Make Taking Risks a Team Sport
Taking risks at work can feel remarkably lonely. Especially if you’re the only one trying new things, or experimenting with new approaches. This week on #AskingforaFriend I share practical approaches to making taking risks a team sport.
In this video, I share three leadership best practices to help your team work together to strategize, analyze and execute appropriate risks. If you build risk-taking into your organization’s culture, you can normalize risk, so everyone feels like they are on the same team even when they are trying something new.
These ideas and approaches came from teams in one of our long-term Courageous Cultures programs. They were focused on practical ways to operationalize their important value of risking taking.
3 Leadership Best Practices for Taking Risks
1. Mini Masterminds for Taking Risks
Carve out a few minutes at the beginning of a staff meeting for a mini mastermind. Anyone can get on the agenda and say, “I have a risk that I’d like to take, but before I do, I could use your help in vetting it.” The team can work together to dissect the risk and identify what’s really at stake. What effect does the risk have on the rest of the team? Weigh the costs and benefits. Is it really worth it?
When the person makes the decision, they’ll feel like they have a whole group of people at their back who have thought it through with them. They won’t feel alone when they’re taking risks.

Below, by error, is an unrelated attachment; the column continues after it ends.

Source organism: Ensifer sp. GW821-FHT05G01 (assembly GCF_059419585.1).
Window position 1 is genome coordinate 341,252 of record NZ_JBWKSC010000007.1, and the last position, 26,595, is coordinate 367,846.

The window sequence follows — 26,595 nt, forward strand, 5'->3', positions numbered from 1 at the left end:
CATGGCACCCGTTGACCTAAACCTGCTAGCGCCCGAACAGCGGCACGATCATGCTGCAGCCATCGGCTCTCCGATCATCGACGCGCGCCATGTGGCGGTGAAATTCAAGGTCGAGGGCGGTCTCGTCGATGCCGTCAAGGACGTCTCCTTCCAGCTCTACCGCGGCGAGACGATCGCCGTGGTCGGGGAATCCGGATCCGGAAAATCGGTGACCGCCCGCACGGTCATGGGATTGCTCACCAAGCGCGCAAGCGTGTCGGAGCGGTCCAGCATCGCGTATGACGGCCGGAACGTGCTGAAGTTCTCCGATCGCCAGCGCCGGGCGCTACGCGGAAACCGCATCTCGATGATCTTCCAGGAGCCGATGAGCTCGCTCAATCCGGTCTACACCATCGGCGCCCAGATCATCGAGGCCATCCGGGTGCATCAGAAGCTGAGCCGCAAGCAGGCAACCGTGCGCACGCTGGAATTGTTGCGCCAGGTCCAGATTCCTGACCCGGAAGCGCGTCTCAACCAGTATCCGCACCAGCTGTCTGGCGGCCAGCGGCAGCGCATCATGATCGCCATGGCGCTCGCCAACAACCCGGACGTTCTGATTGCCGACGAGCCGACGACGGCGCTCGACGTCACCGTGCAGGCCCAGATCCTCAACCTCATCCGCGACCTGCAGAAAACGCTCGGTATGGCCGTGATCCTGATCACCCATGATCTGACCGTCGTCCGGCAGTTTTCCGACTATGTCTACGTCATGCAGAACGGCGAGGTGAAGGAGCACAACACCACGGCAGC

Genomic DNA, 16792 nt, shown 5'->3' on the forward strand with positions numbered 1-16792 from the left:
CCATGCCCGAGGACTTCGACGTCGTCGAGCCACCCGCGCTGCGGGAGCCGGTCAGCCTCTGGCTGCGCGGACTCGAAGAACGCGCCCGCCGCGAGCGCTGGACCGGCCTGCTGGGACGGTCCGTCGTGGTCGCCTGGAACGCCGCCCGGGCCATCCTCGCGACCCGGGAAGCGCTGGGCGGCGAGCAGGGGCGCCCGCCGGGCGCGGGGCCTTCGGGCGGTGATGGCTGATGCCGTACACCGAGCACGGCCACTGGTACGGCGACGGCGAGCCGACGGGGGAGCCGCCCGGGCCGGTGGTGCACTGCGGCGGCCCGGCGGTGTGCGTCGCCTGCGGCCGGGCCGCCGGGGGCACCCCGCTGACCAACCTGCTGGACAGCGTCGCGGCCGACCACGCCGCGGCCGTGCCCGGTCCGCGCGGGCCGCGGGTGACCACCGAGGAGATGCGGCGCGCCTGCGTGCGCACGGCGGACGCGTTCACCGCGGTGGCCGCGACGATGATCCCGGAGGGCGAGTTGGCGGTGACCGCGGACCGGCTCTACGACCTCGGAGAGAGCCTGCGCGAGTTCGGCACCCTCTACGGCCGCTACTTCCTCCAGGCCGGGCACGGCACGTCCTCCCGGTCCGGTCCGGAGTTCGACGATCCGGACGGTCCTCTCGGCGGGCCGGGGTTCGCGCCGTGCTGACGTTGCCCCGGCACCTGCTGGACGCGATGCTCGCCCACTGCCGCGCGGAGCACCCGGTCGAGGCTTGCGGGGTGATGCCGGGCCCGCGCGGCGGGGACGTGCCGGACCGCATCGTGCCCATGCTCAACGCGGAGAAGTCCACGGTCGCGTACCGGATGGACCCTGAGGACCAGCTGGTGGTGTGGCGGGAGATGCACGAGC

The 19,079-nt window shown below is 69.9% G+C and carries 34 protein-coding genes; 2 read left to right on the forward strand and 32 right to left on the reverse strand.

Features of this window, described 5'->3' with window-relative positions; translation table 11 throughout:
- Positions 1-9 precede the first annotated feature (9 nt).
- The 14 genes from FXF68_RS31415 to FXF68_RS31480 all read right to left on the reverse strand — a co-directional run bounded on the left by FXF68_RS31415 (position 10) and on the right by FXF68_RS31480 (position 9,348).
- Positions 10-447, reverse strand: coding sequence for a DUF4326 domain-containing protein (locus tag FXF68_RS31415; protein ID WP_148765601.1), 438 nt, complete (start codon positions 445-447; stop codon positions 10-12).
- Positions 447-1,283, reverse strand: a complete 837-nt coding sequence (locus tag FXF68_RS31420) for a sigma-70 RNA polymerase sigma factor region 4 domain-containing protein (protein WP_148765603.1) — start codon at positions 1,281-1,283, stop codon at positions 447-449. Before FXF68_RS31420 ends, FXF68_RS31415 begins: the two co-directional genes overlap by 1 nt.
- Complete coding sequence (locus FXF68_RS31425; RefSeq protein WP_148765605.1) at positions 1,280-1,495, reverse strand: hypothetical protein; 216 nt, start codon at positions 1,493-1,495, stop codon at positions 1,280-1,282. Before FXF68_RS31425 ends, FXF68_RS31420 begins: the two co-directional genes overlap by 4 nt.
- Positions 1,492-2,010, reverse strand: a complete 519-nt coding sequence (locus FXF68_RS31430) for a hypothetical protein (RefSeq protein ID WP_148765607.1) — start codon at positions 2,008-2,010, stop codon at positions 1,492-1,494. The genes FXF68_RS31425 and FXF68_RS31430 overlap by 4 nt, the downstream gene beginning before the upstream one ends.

2. Find Time to Share About Risky Business
Give people time to talk about a risk they took (or that’s in progress) and the outcome. Then celebrate the act of trying something new with one another! Also, acknowledge when someone considers taking a risk, and then decides not to. This will help people feel more confident sharing their ideas and vetting them with the team.
3. Hold Regular “Post-Project Celebrations”
Celebrate the work. Celebrate what worked and the contributions. AND celebrate the learning. You get more of what you encourage and celebrate and less of what you ignore. Naturally, when your team sees you as a leader celebrating those who are taking risks, they will be more likely to do the same. The result will be a courageous culture with more innovative thinking and more willingness to try something new.
What would you add? How do you help your team feel supported (and less alone) when taking risks at work?